1. On R-series vehicles, tighten the ball joint nuts to 18 ft. lbs. (24 Nm).
  2. On R-series vehicles, tighten the ball stud nut as follows:

    1 / 2 ton trucks: 50 ft. lbs. (68 Nm), plus the additional torque to align the cotter pin. Do not exceed 90 ft. lbs. (122 Nm) and never back the nut off to align the pin. 3 / 4 and 1 ton trucks: 90 ft. lbs. (122 Nm), plus additional torque necessary to align the cotter pin. Do not exceed 130 ft. lbs. (176 Nm) and never back off the nut to align the pin.
  3. On C-series vehicles, tighten the ball joint nuts as follows:

    1988-90 models, tighten the nuts to 17 ft. lbs. (23 Nm) for the 15 and 25 Series and 52 ft. lbs. (70 Nm) for 35 the Series. 1991-98 models, tighten the nuts to 18 ft. lbs. (24 Nm).
  4. On C-series vehicles, tighten the ball stud nut to 90 ft. lbs. (120 Nm) on 1988-90 models, 84 ft. lbs. (115 Nm) on 1991-95 models and 74 ft. lbs. (100 Nm) on 1996-98 models.
  5. Install a new lube fitting and lubricate the new joint.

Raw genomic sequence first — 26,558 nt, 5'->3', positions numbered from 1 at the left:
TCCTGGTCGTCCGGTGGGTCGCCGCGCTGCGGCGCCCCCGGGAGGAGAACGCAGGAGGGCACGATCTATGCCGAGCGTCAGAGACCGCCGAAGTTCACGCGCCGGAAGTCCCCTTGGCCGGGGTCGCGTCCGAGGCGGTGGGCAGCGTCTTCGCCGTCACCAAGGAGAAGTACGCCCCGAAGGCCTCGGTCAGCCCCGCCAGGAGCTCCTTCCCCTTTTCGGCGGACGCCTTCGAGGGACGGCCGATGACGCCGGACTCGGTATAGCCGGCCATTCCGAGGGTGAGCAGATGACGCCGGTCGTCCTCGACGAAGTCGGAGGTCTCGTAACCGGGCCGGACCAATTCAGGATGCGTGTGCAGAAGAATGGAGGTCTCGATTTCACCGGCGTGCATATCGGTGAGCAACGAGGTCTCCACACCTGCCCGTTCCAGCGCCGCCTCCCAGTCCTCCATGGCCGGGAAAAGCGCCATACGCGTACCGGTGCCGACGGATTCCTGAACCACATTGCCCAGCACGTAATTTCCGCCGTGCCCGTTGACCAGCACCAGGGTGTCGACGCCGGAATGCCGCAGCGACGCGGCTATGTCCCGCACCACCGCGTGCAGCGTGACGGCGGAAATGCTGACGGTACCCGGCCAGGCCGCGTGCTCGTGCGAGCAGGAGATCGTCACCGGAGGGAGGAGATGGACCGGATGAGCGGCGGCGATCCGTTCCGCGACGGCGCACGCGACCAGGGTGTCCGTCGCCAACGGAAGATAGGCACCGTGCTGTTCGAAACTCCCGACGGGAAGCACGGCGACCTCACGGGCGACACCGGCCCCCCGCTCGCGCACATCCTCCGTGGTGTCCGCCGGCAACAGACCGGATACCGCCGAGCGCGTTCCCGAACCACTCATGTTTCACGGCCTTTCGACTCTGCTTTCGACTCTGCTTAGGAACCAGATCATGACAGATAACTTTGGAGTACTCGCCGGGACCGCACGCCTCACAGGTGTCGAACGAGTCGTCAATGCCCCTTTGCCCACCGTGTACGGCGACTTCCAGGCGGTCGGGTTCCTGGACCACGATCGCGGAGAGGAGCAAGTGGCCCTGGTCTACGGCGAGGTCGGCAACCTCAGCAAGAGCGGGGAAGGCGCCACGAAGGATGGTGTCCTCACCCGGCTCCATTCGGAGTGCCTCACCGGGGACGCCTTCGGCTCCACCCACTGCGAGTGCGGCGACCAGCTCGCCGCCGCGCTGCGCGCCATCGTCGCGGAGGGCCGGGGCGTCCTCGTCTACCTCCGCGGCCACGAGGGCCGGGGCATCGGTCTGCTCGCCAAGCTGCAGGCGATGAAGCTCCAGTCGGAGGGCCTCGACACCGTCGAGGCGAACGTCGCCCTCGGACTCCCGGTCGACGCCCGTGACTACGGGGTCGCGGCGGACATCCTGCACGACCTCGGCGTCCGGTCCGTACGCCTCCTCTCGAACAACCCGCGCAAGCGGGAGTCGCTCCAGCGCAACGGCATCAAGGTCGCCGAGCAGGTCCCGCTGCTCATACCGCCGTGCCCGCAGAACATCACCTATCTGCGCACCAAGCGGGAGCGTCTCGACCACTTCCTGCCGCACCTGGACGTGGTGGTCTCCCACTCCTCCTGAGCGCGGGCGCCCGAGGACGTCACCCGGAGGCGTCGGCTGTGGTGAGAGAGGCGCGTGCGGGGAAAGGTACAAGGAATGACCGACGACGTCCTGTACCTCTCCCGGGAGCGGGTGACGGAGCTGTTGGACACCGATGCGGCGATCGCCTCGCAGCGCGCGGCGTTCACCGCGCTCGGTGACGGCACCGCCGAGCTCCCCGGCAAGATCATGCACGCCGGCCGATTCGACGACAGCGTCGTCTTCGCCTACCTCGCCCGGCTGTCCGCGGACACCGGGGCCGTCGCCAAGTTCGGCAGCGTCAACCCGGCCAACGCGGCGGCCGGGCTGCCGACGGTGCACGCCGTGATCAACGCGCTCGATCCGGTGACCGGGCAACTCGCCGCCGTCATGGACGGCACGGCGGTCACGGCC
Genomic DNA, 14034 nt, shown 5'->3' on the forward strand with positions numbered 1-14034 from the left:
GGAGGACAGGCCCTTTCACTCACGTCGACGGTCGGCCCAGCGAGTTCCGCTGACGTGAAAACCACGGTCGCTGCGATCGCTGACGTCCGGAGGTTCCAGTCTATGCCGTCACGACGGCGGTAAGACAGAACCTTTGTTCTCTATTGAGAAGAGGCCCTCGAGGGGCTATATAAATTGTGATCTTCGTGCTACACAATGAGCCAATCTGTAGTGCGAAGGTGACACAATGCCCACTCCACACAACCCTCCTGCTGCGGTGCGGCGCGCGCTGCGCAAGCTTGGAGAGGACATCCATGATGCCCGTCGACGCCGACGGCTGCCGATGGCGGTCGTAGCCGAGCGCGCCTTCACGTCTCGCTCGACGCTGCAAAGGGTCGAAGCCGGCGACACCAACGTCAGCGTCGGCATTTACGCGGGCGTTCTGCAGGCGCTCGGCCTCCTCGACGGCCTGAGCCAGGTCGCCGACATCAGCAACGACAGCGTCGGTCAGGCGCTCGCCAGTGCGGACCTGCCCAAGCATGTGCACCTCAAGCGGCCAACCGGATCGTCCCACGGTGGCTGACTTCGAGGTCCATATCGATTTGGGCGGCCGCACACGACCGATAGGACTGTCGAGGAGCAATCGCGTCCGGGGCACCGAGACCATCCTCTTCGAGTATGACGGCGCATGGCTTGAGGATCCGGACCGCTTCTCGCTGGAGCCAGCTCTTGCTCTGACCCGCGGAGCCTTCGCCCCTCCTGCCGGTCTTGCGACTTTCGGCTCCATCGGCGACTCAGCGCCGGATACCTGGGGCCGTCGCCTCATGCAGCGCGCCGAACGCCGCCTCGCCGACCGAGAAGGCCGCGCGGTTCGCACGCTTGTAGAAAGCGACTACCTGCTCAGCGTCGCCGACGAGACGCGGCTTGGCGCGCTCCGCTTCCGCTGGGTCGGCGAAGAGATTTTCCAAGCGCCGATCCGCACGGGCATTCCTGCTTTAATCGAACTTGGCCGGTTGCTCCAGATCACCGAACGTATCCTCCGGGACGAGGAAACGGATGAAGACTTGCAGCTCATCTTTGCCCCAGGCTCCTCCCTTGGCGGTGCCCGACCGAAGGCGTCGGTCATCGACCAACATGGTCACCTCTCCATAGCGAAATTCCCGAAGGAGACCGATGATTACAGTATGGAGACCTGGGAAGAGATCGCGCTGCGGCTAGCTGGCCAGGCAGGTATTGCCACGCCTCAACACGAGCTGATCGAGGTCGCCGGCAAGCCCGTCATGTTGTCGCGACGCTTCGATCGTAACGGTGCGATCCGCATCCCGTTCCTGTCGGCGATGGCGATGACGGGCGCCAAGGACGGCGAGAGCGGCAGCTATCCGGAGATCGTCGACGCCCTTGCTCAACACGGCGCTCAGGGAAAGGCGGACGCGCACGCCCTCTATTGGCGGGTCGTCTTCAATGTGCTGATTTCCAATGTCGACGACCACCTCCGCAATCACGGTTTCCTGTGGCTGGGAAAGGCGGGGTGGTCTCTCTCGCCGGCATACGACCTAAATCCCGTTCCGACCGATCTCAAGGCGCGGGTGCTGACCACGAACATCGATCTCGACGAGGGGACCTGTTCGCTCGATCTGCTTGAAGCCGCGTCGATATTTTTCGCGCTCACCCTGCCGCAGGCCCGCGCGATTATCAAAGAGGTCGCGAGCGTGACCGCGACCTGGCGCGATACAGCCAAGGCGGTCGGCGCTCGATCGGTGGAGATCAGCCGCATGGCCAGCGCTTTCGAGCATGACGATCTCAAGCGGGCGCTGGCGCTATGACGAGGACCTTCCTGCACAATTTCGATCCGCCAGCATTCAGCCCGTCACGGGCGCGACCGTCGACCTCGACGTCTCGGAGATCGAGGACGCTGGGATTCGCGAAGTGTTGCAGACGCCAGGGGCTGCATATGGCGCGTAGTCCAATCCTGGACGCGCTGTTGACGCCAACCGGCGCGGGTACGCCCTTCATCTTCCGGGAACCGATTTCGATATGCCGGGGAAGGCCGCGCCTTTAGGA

LOWER BALL JOINTS
  1. Raise and support the front end on jackstands.
  2. Support the lower control arm with a floor jack.
  3. Remove the wheel.
  4. Remove the lower stud cotter pin and loosen, but do not remove, the stud nut.



0900c1528008f64b.jpg enlarge_icon.gifenlarge_tooltip.gif Fig. Fig. 2: Remove the lower ball joint using a suitable tool-R-Series shown, C-series similar


0900c1528008f64c.jpg enlarge_icon.gifenlarge_tooltip.gif Fig. Fig. 3: Use an appropriate tool to separate the lower ball joint from the steering knuckle-R and C-Series


0900c1528008f64d.jpg enlarge_icon.gifenlarge_tooltip.gif Fig. Fig. 4: Installing the lower ball joint-R and C-Series